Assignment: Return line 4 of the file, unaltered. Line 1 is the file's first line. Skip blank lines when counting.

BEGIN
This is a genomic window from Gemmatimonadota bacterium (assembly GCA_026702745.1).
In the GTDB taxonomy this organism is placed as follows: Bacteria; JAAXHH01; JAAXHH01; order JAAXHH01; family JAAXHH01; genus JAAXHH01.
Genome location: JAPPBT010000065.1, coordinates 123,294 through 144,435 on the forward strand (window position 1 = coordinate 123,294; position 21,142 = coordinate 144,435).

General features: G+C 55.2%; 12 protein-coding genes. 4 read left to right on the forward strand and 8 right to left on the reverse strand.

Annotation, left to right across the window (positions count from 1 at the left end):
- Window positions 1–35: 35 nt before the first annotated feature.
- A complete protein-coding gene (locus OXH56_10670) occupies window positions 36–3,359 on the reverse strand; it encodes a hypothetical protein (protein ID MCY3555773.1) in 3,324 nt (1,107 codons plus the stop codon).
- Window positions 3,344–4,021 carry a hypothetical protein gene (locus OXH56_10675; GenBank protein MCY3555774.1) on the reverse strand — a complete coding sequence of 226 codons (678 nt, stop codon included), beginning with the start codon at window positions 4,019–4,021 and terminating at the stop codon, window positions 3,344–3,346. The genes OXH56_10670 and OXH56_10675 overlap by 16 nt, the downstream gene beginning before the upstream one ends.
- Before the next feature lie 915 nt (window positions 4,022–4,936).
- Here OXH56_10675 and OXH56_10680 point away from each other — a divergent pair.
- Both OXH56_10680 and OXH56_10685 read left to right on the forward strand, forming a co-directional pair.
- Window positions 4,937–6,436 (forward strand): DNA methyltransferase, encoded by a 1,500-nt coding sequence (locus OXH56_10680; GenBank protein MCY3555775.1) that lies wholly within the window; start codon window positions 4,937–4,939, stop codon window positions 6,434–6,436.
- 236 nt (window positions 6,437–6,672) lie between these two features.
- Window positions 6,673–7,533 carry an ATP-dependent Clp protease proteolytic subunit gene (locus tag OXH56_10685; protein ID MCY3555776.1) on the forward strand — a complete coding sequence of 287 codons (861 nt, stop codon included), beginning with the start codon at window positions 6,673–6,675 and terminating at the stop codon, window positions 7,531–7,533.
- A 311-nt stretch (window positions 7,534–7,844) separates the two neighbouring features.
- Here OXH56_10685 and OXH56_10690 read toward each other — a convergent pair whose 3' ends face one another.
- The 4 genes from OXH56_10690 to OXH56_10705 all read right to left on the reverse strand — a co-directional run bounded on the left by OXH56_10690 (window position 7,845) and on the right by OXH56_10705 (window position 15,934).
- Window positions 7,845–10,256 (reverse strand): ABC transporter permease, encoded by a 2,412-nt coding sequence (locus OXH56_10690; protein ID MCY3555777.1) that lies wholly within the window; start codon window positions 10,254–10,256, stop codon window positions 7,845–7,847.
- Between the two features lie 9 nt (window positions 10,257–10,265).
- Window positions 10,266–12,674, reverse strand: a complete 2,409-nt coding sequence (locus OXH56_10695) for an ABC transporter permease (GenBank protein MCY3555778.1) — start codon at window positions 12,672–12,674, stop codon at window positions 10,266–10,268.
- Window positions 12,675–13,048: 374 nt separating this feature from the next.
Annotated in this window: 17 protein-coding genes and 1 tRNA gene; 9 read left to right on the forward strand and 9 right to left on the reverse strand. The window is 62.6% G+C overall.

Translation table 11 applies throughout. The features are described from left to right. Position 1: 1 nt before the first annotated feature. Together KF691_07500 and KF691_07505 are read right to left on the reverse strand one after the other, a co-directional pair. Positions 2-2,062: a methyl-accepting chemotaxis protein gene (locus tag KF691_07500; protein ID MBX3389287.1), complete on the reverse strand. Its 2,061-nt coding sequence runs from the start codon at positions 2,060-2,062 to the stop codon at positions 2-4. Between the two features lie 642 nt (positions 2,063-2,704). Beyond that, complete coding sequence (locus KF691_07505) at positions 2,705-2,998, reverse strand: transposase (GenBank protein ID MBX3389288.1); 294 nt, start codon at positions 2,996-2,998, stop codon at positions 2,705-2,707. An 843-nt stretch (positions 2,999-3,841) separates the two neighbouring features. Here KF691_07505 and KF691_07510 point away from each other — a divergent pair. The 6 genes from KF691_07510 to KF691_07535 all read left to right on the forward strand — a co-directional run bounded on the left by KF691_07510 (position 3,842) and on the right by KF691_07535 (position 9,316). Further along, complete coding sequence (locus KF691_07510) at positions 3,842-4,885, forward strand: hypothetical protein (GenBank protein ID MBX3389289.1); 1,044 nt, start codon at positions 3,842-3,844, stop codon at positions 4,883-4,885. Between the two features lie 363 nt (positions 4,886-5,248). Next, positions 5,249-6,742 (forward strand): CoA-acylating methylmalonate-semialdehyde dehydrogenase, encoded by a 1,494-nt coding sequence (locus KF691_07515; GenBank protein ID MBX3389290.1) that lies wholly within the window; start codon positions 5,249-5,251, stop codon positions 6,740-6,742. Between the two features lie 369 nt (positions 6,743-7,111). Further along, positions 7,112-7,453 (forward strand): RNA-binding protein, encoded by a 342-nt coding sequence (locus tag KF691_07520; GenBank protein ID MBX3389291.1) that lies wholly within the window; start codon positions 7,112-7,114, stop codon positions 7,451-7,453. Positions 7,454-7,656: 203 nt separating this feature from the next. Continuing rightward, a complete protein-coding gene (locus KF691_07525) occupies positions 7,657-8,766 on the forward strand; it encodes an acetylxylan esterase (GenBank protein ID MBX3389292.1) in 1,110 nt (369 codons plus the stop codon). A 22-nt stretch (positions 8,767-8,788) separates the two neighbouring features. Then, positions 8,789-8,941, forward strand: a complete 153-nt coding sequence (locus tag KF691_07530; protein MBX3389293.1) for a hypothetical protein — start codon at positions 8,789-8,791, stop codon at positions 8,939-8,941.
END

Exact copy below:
General features: G+C 55.2%; 12 protein-coding genes. 4 read left to right on the forward strand and 8 right to left on the reverse strand.